IRON MAIDEN Singer: ‘Ed Force One Will Fly Again’

Following the news earlier this week that Astraeus Airlines has sadly now ceased operations, IRON MAIDEN singer Bruce Dickinson has disclosed he is currently working on a number of new aviation-related projects, some of which may involve his former Astraeus colleagues. One of his new ventures, which you will already be familiar with, is the upcoming Bruce Air Flight 666 Experience in the Boeing 737 Simulator.

Bruce‘s commitment to his aviation career remains as passionate as ever, and he wanted to reassure all MAIDEN fans that this includes the continuation of the Bruce Air fan club trips and more touring with Ed Force One at some point in the future.

Comments Bruce: “The good news is that Ed Force One will fly again, and we have time to prepare so there should be no problems the next time we need her. In the meantime, I’ll get on with the business of flying until MAIDEN are out on the road again!”

IRON MAIDEN frontman and pilot Bruce Dickinson has vowed to resurrect a U.K. airline which has gone into administration.

Bruce Dickinson will be doing more rather than less in the aviation industry following the closure of Astraeus Airlines with whom he was a Boeing 757 captain.

Gatwick-based Astraeus went into administration on Monday, November 21 — and by coincidence Dickinson was captain on the very last flight, operated on behalf of BMI, from Jeddah to Manchester.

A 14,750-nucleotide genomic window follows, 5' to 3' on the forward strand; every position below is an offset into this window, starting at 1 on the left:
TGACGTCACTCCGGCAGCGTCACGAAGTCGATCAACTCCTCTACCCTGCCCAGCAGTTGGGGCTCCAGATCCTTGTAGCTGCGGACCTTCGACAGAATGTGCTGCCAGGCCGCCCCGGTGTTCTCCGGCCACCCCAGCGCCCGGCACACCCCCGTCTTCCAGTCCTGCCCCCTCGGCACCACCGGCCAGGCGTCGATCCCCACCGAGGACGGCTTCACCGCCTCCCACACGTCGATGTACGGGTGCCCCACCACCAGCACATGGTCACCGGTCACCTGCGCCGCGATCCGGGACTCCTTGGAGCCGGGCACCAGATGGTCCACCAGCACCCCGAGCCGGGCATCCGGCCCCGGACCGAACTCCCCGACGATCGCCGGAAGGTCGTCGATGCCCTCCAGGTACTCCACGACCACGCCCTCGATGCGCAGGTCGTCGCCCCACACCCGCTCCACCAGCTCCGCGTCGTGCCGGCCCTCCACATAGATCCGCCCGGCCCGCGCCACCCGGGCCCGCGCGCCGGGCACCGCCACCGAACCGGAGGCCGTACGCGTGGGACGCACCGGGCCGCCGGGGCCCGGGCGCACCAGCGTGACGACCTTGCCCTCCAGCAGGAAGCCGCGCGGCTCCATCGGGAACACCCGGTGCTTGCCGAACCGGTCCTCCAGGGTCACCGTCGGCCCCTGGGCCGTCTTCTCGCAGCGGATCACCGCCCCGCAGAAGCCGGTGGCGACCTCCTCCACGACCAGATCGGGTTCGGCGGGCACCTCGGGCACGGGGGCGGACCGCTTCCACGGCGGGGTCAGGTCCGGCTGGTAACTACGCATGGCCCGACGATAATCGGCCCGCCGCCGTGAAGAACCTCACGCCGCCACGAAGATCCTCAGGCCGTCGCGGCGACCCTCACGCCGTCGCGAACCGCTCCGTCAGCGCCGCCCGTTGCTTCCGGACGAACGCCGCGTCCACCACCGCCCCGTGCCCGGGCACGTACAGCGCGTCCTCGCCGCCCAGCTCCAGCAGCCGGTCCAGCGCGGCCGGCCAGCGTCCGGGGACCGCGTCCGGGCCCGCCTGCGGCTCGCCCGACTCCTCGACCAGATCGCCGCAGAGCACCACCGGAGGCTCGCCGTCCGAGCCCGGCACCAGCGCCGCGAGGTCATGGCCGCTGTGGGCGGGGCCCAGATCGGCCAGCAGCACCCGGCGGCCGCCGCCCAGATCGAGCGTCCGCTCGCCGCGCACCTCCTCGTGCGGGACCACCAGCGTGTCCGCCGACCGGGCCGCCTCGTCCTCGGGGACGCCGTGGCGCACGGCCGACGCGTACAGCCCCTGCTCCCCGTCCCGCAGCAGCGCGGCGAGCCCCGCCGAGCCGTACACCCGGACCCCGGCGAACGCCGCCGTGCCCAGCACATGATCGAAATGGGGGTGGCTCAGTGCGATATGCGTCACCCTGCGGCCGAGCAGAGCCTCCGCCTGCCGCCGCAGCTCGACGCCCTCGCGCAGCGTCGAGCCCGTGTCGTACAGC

Bruce Dickinson said: “I’m amused that the less well informed seem to be portraying me as having to resort to busking on the streets following the closure of Astraeus. The more astute members of my circle are aware there’s rather more going on in my world.

“Firstly, I’m already working on a plan to try to save Astraeus, or at least create a new business with new jobs for my friends and former colleagues at Astraeus. This is a serious plan involving people who are very good at their jobs.

“Frankly, now Astraeus has been relieved of the business model imposed upon it by Icelandic owners, who, to be honest, perhaps did not fully appreciate the way the key commercial aviation markets operated, I see the potential for a viable operation should acquisition of the company prove achievable. There is no reason why the original business model, which established Astraeus as possibly the best and most successful organisation in its sector, cannot be resurrected to the benefit of former employees and airline partners and clients alike.

“Secondly, I am also involved in a project which could mean the creation of as many as 1,500 jobs in aerospace in South Wales. That could be a very good news story.

“Thirdly, I’m a long way into the development of a flight training company — Real World Aviation — which will be perfectly placed to help address the aviation industry’s perennial challenge: producing new and qualified pilots. For some reason, even in difficult economic times, there is still a shortage of qualified commercial pilots

“I’m extremely upbeat about these opportunities, particularly the potential for a revival, in some form, of Astraeus. The removal of Icelandic ownership from the mix has removed a huge burden and barrier to the redevelopment potential. The enthusiasm is also fuelled by the deluge of messages I received from the second I switched on my phone after landing the last Astraeus flight on Monday, and, of course, the interest of a number of prospective investors.

“I will be back at the controls of a commercial airliner before I am very much older — but I may also be at the controls of the company that operates that airliner, and others like it.”

 

 

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